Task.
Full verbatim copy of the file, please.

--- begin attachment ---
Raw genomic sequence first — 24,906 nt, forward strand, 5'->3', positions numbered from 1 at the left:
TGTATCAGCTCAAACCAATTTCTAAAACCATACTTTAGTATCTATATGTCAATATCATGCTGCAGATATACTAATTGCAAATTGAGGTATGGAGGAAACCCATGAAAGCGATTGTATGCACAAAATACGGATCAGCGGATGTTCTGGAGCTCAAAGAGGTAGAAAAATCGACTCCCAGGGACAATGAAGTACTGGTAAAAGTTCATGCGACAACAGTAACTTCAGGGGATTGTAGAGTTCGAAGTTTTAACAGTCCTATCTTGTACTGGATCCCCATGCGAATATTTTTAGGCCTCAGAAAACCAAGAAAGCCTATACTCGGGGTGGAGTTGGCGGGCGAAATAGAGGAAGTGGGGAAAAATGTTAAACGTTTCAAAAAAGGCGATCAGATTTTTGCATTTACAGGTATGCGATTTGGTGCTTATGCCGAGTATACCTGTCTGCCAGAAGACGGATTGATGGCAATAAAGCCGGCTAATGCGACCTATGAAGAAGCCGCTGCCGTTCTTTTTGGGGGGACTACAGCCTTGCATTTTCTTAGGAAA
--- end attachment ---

Raw genomic sequence first — 24,906 nt, forward strand, 5'->3', positions numbered from 1 at the left:
TGTATCAGCTCAAACCAATTTCTAAAACCATACTTTAGTATCTATATGTCAATATCATGCTGCAGATATACTAATTGCAAATTGAGGTATGGAGGAAACCCATGAAAGCGATTGTATGCACAAAATACGGATCAGCGGATGTTCTGGAGCTCAAAGAGGTAGAAAAATCGACTCCCAGGGACAATGAAGTACTGGTAAAAGTTCATGCGACAACAGTAACTTCAGGGGATTGTAGAGTTCGAAGTTTTAACAGTCCTATCTTGTACTGGATCCCCATGCGAATATTTTTAGGCCTCAGAAAACCAAGAAAGCCTATACTCGGGGTGGAGTTGGCGGGCGAAATAGAGGAAGTGGGGAAAAATGTTAAACGTTTCAAAAAAGGCGATCAGATTTTTGCATTTACAGGTATGCGATTTGGTGCTTATGCCGAGTATACCTGTCTGCCAGAAGACGGATTGATGGCAATAAAGCCGGCTAATGCGACCTATGAAGAAGCCGCTGCCGTTCTTTTTGGGGGGACTACAGCCTTGCATTTTCTTAGGAAA